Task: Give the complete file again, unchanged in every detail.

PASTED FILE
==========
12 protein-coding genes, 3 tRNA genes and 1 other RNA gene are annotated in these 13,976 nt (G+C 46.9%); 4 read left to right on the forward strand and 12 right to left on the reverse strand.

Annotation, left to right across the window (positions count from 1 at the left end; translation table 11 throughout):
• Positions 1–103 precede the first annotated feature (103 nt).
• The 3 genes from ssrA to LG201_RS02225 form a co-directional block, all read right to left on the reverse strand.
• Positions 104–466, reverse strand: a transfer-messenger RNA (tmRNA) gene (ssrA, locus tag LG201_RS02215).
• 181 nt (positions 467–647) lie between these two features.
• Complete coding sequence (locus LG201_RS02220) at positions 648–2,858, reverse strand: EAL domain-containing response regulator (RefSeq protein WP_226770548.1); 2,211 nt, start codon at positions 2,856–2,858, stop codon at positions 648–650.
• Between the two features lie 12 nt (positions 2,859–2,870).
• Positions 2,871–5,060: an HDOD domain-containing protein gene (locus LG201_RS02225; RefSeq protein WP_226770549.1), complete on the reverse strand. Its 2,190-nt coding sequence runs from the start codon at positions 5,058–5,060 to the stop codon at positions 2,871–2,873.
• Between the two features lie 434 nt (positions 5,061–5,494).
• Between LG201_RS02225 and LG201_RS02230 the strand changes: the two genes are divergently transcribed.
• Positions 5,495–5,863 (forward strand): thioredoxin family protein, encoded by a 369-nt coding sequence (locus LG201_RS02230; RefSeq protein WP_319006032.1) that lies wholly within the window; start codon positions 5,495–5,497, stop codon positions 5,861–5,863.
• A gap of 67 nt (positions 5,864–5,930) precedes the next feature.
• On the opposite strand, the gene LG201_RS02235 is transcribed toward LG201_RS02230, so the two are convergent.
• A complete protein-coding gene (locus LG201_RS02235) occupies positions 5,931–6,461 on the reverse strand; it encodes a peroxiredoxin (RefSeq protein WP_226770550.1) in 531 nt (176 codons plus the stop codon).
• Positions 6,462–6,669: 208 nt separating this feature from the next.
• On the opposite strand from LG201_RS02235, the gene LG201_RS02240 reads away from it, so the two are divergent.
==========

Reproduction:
12 protein-coding genes, 3 tRNA genes and 1 other RNA gene are annotated in these 13,976 nt (G+C 46.9%); 4 read left to right on the forward strand and 12 right to left on the reverse strand.

Annotation, left to right across the window (positions count from 1 at the left end; translation table 11 throughout):
• Positions 1–103 precede the first annotated feature (103 nt).
• The 3 genes from ssrA to LG201_RS02225 form a co-directional block, all read right to left on the reverse strand.
• Positions 104–466, reverse strand: a transfer-messenger RNA (tmRNA) gene (ssrA, locus tag LG201_RS02215).
• 181 nt (positions 467–647) lie between these two features.
• Complete coding sequence (locus LG201_RS02220) at positions 648–2,858, reverse strand: EAL domain-containing response regulator (RefSeq protein WP_226770548.1); 2,211 nt, start codon at positions 2,856–2,858, stop codon at positions 648–650.
• Between the two features lie 12 nt (positions 2,859–2,870).
• Positions 2,871–5,060: an HDOD domain-containing protein gene (locus LG201_RS02225; RefSeq protein WP_226770549.1), complete on the reverse strand. Its 2,190-nt coding sequence runs from the start codon at positions 5,058–5,060 to the stop codon at positions 2,871–2,873.
• Between the two features lie 434 nt (positions 5,061–5,494).
• Between LG201_RS02225 and LG201_RS02230 the strand changes: the two genes are divergently transcribed.
• Positions 5,495–5,863 (forward strand): thioredoxin family protein, encoded by a 369-nt coding sequence (locus LG201_RS02230; RefSeq protein WP_319006032.1) that lies wholly within the window; start codon positions 5,495–5,497, stop codon positions 5,861–5,863.
• A gap of 67 nt (positions 5,864–5,930) precedes the next feature.
• On the opposite strand, the gene LG201_RS02235 is transcribed toward LG201_RS02230, so the two are convergent.
• A complete protein-coding gene (locus LG201_RS02235) occupies positions 5,931–6,461 on the reverse strand; it encodes a peroxiredoxin (RefSeq protein WP_226770550.1) in 531 nt (176 codons plus the stop codon).
• Positions 6,462–6,669: 208 nt separating this feature from the next.
• On the opposite strand from LG201_RS02235, the gene LG201_RS02240 reads away from it, so the two are divergent.